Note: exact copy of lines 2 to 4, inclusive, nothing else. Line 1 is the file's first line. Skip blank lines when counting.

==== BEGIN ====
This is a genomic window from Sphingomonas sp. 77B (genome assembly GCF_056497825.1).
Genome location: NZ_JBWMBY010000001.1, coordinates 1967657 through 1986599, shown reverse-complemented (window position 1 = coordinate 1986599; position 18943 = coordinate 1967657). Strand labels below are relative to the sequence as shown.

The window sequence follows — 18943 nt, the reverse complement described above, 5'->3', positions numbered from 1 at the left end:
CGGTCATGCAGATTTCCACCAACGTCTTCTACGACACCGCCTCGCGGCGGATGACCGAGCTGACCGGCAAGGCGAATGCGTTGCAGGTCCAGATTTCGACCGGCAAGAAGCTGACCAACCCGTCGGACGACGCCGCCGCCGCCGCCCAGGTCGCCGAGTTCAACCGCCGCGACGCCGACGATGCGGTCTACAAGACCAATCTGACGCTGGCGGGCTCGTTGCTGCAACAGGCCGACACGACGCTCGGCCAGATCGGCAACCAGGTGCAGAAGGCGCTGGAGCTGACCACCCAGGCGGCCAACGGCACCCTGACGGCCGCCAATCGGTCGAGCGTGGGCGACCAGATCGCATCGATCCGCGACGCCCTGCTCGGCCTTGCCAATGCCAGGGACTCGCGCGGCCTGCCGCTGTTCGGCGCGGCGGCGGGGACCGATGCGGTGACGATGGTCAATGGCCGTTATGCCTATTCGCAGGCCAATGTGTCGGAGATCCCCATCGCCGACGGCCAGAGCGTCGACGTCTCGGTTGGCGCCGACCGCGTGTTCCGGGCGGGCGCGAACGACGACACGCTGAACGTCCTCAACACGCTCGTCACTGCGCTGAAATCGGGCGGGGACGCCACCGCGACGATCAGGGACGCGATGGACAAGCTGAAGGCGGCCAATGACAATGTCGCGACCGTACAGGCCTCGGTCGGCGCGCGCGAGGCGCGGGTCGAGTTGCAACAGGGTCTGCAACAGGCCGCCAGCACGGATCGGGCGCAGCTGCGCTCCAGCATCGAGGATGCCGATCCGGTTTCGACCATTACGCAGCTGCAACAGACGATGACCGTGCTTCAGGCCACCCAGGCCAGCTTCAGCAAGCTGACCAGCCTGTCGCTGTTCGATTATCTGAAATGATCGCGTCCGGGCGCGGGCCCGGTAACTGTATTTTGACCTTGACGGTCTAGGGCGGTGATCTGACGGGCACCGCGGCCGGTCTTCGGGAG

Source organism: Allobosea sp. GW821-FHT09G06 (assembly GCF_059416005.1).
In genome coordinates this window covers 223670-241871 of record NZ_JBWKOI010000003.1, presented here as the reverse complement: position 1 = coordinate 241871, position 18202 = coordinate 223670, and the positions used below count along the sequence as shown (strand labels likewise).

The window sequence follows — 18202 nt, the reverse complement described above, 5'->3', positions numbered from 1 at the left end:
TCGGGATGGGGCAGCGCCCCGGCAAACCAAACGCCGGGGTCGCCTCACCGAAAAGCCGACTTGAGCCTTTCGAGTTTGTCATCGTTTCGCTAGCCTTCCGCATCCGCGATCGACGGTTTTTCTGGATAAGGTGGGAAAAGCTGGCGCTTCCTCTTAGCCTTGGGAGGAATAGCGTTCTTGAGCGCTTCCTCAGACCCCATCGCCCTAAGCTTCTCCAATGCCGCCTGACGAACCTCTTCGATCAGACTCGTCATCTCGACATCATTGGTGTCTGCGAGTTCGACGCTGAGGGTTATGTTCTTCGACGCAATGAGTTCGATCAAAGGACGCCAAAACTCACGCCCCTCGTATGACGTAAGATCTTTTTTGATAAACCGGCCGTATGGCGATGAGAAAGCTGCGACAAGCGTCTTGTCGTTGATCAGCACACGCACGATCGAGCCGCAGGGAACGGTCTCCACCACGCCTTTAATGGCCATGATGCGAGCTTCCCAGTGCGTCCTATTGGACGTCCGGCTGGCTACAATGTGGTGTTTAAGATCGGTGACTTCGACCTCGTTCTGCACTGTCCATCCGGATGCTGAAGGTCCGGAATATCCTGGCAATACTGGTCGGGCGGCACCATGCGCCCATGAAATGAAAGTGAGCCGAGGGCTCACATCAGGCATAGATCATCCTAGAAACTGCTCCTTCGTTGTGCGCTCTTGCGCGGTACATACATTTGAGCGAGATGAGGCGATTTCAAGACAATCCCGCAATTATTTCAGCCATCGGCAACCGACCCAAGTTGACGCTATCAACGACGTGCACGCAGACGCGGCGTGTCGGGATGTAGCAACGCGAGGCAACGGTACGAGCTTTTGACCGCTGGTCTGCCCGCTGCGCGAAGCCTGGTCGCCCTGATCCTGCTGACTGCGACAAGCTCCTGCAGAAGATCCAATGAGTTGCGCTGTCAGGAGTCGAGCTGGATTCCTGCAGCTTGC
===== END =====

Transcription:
Genome location: NZ_JBWMBY010000001.1, coordinates 1967657 through 1986599, shown reverse-complemented (window position 1 = coordinate 1986599; position 18943 = coordinate 1967657). Strand labels below are relative to the sequence as shown.

The window sequence follows — 18943 nt, the reverse complement described above, 5'->3', positions numbered from 1 at the left end:
CGGTCATGCAGATTTCCACCAACGTCTTCTACGACACCGCCTCGCGGCGGATGACCGAGCTGACCGGCAAGGCGAATGCGTTGCAGGTCCAGATTTCGACCGGCAAGAAGCTGACCAACCCGTCGGACGACGCCGCCGCCGCCGCCCAGGTCGCCGAGTTCAACCGCCGCGACGCCGACGATGCGGTCTACAAGACCAATCTGACGCTGGCGGGCTCGTTGCTGCAACAGGCCGACACGACGCTCGGCCAGATCGGCAACCAGGTGCAGAAGGCGCTGGAGCTGACCACCCAGGCGGCCAACGGCACCCTGACGGCCGCCAATCGGTCGAGCGTGGGCGACCAGATCGCATCGATCCGCGACGCCCTGCTCGGCCTTGCCAATGCCAGGGACTCGCGCGGCCTGCCGCTGTTCGGCGCGGCGGCGGGGACCGATGCGGTGACGATGGTCAATGGCCGTTATGCCTATTCGCAGGCCAATGTGTCGGAGATCCCCATCGCCGACGGCCAGAGCGTCGACGTCTCGGTTGGCGCCGACCGCGTGTTCCGGGCGGGCGCGAACGACGACACGCTGAACGTCCTCAACACGCTCGTCACTGCGCTGAAATCGGGCGGGGACGCCACCGCGACGATCAGGGACGCGATGGACAAGCTGAAGGCGGCCAATGACAATGTCGCGACCGTACAGGCCTCGGTCGGCGCGCGCGAGGCGCGGGTCGAGTTGCAACAGGGTCTGCAACAGGCCGCCAGCACGGATCGGGCGCAGCTGCGCTCCAGCATCGAGGATGCCGATCCGGTTTCGACCATTACGCAGCTGCAACAGACGATGACCGTGCTTCAGGCCACCCAGGCCAGCTTCAGCAAGCTGACCAGCCTGTCGCTGTTCGATTATCTGAAATGATCGCGTCCGGGCGCGGGCCCGGTAACTGTATTTTGACCTTGACGGTCTAGGGCGGTGATCTGACGGGCACCGCGGCCGGTCTTCGGGAG